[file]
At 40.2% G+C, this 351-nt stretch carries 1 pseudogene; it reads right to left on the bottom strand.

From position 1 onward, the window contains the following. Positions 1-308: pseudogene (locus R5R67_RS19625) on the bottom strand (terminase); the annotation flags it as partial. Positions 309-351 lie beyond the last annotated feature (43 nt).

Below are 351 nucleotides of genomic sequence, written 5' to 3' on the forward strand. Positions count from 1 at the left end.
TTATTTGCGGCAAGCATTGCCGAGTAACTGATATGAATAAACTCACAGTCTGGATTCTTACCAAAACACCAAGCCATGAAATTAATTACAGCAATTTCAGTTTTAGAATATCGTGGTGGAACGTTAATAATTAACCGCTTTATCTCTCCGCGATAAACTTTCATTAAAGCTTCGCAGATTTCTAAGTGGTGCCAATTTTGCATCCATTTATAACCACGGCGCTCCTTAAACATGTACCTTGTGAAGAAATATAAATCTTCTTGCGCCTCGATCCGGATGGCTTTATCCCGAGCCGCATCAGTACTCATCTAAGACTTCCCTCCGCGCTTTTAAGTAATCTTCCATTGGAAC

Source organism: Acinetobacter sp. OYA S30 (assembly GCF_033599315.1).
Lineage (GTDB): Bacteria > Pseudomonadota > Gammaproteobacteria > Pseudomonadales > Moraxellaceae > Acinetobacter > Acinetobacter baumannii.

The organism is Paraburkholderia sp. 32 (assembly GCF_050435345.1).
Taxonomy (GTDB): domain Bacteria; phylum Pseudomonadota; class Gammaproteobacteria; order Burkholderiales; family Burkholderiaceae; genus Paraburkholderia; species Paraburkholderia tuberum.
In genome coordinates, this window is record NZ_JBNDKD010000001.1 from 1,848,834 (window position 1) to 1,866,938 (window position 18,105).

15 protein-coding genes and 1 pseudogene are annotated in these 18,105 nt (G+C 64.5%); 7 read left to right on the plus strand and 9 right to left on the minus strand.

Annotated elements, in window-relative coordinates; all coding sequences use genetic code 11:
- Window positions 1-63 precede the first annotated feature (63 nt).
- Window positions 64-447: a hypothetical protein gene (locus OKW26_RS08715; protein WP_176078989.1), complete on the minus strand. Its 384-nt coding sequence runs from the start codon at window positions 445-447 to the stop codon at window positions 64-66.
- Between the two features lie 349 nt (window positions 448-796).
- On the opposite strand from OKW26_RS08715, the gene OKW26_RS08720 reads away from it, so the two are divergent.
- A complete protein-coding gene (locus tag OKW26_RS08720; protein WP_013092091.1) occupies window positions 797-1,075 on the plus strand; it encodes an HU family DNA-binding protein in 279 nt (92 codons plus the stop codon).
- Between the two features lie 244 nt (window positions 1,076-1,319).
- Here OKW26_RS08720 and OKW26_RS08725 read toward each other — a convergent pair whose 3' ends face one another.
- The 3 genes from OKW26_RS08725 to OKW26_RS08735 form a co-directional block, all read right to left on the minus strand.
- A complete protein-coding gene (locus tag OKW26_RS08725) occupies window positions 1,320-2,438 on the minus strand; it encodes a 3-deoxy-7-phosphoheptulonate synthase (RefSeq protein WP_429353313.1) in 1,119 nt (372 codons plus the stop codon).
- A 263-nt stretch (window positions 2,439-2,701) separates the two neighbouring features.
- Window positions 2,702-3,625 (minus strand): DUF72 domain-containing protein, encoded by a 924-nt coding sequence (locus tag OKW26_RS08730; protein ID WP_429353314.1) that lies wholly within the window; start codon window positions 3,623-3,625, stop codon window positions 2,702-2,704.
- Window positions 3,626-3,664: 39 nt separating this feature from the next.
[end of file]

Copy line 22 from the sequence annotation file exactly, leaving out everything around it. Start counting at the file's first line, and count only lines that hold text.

- Window positions 2,702-3,625 (minus strand): DUF72 domain-containing protein, encoded by a 924-nt coding sequence (locus tag OKW26_RS08730; protein ID WP_429353314.1) that lies wholly within the window; start codon window positions 3,623-3,625, stop codon window positions 2,702-2,704.